It's very rare they both choose to worry me or wind me up at the same time. Unlike DSIS and me they don't fight.

Partly I'd like to say because of good parenting, fighting and point scoring is forbidden and each is given plenty of space and time alone, but mostly luck.

DD1 is dizzy, dyslexic and socially immature and her younger sister the exact opporsite. This compresses the age gap and means sometimes DD2 is better at things than DD1. DD1 has a quiet confidence and doesn't worry that DD2 reads better than she does. DD2 acknowledges, that for all the surface dizziness and hopelessness at making friends, in a real emergency DD1 won't panic.

It's hard to explain, briefly, but somehow they compliment each other in a way that works.

moominmarvellous Thu 29-Aug-13 18:06:08

Having one child is easier than having two in my opinion. I have two, my second is quite hard work.

Looking after two or more children can feel like it makes things easier because they play together and I know I can send them home!

ViviDeBeauvoir Thu 29-Aug-13 18:11:13

I have 3DC and find 3 easier than 2 and 2 easier than 1

This is because when there are three they can all play together or if one isn't interested, there's still another one to play with. When there's two, they keep each other company. When there's only one, they always want me.

So basically, I'm a lazy parent and like the easy option.

searching4serenity Thu 29-Aug-13 18:14:00

They're lying...! Two is bloody hard work.

Maybe I'll change my mind when DD is older though? Hope so.

If you find one-on-one intense time with your PFB really hard... Then I can see how having a siblIng could help with entertainment!

ProfYaffle Thu 29-Aug-13 18:17:29

Well, I found the baby plus a toddler stage horrific but now they're 9 and 6 it's way easier. We have finally reached the stage where we go to the park, dh and I can sit down and the girls just run off together and play. Bliss.

JenaiMorris Thu 29-Aug-13 18:21:03

I think one can be quite intense and I often wish ds had a sibling. I'm not saying it would be easier though, not by any means.

I think we're a bit too adult-geared in our house, sometimes.

BackforGood Thu 29-Aug-13 18:21:09

This is a good point by starballbunny

They lookout for each other in our large garden, if one falls of the swing etc. the other comes and finds me. I'm happier if they cycle, or go to the shop together as a pair.

Never really thought about it, but it does make a lot of sense.
Great example today - my dds' school is a mile and a half away and they can walk on any number of different combination of roads to get there / home. Before dd1 started secondary, I spent quite a few hours going on walks and bike rides with her, so she felt she knew the roads really well, and could stroll as far as a friends house on different routes and still know where she was. dd2 starts this year, and dd1 has taken her for bike rides and shown her how different roads connect up. I've not had to have anything to do with it this time round. I know, tiny, and 'personal to us' example, but it's been repeated so many times over the years, with that first 'going to to postbox alone' trip or first time going to shops on own, etc. It's great to see them go off together with growing independence. smile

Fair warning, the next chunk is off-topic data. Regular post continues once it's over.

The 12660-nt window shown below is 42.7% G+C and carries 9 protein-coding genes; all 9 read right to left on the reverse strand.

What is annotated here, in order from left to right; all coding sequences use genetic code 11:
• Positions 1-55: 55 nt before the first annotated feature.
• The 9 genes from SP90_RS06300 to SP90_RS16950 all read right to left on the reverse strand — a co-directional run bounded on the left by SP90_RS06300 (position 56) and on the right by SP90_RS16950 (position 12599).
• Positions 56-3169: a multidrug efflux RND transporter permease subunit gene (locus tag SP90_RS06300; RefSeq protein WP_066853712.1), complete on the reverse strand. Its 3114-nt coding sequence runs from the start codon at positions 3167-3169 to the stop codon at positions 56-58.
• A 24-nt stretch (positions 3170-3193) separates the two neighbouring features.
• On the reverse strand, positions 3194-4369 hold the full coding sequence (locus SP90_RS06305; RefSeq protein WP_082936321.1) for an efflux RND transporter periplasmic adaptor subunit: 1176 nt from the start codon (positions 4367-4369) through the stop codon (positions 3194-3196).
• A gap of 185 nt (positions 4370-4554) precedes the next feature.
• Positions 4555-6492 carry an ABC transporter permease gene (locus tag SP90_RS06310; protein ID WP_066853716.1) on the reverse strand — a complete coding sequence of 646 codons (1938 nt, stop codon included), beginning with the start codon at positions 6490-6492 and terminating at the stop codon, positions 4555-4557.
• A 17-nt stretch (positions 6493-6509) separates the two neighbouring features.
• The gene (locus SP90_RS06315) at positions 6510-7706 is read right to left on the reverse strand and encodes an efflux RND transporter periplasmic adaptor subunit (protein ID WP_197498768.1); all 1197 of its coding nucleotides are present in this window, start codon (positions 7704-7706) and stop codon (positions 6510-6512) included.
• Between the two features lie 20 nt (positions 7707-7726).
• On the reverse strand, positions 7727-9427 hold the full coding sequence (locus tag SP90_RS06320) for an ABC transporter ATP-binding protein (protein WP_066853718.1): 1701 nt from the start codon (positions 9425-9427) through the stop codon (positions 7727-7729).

PaperSeagull Thu 29-Aug-13 18:23:34

I have a friend with three sons. The first two boys are only a year apart in age, and due to luck, temperament, or something else, they were always very good friends and playmates. When the older boys were 10 and 12, my friend had her third son. She says it was a huge revelation to her that she had to think of ways to entertain him, as the older boys had always played together with very little intervention on her part. She now says it would have been much easier to have had a fourth child, but I guess that is assuming that the younger two would have been as close as the older two. If they had fought constantly, two would have been much more difficult than one.

Interesting discussion.

littleducks Thu 29-Aug-13 18:40:00

The crying newborn and attention seeking toddler combination isn't easier but when they grow up they become companions for each other. If something happens in the playground and one gets hurt the other comforts them (even if they fight at home).

pianodoodle Thu 29-Aug-13 18:53:54

I haven't found out yet but will in a few months!

I have a feeling the two is easier than one only applies to dogs...

meddie Thu 29-Aug-13 19:02:21

I had 2 children just 14 months apart.They have never got on. Always fought, refused to play with each other and as adults don't even have each other on FB or each others numbers in their phones. I felt like a referee for the whole of their childhood. So you cant guarantee that 2 kids will amuse each other

PaperSeagull Thu 29-Aug-13 19:38:53

Oh, I just noticed a mistake in my earlier post. It should read "When the older boys were 10 and 11." Not that it matters, really, but since I noticed it I thought I'd correct it.